At the playground, I let go of her hand and let her run free, watching carefully anytime she bent down to pick something up. Broken glass and cigarette butts were as plentiful as the sad tufts of grass, so some vigilance was required. She climbed the wooden slide and swung on the squeaky swing. I tried to focus on my radiant child and not on the dreary surroundings. But it was Saturday morning, and I was tired and sad. It hadn’t been an easy few months.
Then my girl came running toward me with something small held in her pudgy hand. She held it up, this tiny living thing she had found. It was a scraggly flower, a weed really, but the small white blossom lifted my heart. “Even here,” I thought to myself, “Even here there is beauty.”
Then I lifted up my eyes, looked over my daughter’s head, and saw a man peeing into the bushes.
It took him a long time to finish. It wasn’t easy to make sure my baby kept looking at me and only me. When he was finally done and staggered away, home to sleep off the night’s revels, I took my little girl by the hand, and we left in the other direction.
“Mommy,” she wanted to know. “Why are you laughing?”
And I couldn’t explain, but I also couldn’t stop. There’s nothing funny about your child being exposed to public urination. But that doesn’t mean you won’t giggle the whole way home.
Because sometimes you can find beauty in the middle of ashes. And sometimes you just find absurdity and you have to make do.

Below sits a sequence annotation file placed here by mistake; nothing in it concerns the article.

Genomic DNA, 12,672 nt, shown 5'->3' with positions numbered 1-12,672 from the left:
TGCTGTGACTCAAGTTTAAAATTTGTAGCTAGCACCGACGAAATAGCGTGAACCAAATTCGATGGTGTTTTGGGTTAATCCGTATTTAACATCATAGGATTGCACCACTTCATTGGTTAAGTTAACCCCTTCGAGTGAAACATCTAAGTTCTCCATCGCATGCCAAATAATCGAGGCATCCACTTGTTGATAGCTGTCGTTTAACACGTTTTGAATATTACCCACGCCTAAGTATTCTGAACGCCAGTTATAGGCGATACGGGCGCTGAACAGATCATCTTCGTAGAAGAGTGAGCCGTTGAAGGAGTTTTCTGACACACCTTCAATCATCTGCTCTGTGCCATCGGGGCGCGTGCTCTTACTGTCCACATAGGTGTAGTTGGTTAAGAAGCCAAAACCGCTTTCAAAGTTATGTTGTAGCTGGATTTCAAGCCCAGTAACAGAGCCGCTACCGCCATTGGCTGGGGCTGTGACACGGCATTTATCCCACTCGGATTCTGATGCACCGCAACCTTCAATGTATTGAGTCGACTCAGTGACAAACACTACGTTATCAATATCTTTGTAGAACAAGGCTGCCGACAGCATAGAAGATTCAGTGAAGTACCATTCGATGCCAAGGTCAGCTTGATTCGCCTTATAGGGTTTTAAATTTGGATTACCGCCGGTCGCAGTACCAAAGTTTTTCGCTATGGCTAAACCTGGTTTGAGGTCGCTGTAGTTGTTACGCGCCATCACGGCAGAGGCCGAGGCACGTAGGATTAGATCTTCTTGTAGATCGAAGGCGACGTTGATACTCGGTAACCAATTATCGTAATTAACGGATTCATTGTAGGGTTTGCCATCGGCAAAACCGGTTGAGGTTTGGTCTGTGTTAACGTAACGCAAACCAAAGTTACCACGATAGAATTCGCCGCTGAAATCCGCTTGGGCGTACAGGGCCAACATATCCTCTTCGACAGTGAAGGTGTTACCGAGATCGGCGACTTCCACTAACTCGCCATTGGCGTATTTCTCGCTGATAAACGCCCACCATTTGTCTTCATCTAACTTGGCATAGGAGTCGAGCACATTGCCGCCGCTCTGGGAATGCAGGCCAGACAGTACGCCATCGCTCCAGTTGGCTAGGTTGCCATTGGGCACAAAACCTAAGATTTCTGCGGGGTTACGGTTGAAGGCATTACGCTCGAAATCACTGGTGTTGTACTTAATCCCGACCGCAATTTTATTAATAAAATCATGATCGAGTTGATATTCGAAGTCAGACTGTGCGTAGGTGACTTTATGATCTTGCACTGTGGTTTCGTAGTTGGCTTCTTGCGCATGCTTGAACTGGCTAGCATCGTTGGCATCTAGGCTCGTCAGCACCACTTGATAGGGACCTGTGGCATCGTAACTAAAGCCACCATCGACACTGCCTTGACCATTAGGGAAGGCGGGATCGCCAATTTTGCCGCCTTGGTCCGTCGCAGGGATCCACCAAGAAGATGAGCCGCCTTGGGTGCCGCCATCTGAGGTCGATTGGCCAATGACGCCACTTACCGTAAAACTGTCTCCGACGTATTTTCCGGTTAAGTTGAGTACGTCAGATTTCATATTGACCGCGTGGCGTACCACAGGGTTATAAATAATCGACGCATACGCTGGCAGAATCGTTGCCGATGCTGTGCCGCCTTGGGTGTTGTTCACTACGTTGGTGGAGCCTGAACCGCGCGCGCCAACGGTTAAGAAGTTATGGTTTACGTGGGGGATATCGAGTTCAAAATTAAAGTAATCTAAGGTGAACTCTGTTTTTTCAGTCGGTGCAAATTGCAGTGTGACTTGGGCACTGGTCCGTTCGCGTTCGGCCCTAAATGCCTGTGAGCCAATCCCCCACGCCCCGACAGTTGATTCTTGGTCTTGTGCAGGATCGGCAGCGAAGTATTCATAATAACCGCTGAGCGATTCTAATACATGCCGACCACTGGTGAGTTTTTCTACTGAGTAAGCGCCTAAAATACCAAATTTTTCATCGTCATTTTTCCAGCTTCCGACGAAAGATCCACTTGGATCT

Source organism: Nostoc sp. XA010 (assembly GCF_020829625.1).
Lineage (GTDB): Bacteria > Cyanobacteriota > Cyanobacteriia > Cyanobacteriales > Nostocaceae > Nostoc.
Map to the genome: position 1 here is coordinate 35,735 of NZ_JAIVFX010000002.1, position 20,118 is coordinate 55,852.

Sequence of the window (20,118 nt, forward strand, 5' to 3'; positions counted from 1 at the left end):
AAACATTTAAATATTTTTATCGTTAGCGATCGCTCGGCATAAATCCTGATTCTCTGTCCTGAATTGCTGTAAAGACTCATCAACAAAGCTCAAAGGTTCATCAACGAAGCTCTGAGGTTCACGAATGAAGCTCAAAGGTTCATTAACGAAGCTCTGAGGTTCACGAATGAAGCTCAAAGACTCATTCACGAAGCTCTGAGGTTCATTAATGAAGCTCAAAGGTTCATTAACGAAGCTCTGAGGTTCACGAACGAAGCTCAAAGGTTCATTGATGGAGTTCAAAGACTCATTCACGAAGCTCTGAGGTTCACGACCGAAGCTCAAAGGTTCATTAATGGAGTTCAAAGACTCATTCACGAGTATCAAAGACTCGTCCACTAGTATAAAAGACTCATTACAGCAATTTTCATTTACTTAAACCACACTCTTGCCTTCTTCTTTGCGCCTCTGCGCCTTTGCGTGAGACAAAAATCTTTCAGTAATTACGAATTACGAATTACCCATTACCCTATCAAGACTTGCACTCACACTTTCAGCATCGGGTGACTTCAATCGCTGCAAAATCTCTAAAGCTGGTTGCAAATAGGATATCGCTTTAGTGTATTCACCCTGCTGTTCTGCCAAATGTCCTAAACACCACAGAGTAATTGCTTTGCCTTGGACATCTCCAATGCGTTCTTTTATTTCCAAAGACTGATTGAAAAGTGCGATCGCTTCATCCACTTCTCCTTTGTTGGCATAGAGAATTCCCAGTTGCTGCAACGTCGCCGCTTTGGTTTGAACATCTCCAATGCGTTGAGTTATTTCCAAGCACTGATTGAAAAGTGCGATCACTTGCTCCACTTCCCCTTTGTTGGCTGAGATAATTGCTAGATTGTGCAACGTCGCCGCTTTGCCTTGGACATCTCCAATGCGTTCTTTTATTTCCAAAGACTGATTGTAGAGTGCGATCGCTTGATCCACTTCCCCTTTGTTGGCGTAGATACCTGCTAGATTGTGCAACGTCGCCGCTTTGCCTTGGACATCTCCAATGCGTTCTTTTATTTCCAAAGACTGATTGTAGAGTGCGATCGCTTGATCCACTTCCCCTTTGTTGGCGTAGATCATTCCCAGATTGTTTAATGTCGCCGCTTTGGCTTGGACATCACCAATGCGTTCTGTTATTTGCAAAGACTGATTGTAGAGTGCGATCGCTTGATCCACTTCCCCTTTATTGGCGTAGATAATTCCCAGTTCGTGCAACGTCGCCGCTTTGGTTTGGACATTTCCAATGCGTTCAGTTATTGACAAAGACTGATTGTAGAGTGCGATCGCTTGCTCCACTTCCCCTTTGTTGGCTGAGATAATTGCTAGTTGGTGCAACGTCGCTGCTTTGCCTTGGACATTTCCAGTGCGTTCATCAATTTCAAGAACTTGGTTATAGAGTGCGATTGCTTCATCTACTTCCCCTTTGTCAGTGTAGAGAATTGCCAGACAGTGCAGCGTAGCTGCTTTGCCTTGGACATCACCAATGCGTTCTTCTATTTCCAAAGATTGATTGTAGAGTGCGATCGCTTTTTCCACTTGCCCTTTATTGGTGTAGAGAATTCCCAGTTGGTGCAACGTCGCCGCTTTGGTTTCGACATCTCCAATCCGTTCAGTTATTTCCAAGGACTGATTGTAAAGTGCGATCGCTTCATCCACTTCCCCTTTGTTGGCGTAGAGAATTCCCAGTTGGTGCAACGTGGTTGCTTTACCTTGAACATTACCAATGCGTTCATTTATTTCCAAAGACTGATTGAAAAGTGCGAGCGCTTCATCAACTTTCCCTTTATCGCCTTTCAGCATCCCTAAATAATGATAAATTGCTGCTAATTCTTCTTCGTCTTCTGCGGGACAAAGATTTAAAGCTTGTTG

It’s Not Funny

I’m the youngest in my family, and though I took myself extremely seriously as a child, the rest of my family didn’t always see the necessity to do the same. To be fair, I was a red-headed waif with oversized ears and constantly-skinned knees. And I didn’t make things easier for myself. I loved the big words and dramatic statements I read in my favorite stories. Those things sounded wonderful in books, but when I said them out loud, my family couldn’t help but laugh. They weren’t mocking me, but it didn’t matter. I hated that laughter with all my heart. I would grit my teeth and tense my body and say as adamantly as I knew how, ‘Its. Not. Funny.”
But it was funny. I just didn’t know it yet. I thought that because what I said was true and heartfelt, that meant it didn’t deserve laughter. I hadn’t yet learned that you can be in complete earnest and still have a sense of humor about yourself. Or maybe I just hadn’t lived long enough to look back on anything from a distance.
So many things in life aren’t funny until you have the perspective of hindsight.
That’s what this blog series is all about. I’m looking back at moments in my life, moments that often seemed deadly serious, and I’m laughing. Not in dismissal. Not in mockery. Just with the recognition that from a little distance even things that aren’t funny can make you laugh. And right now it seems to me that laughter is exactly what we all need.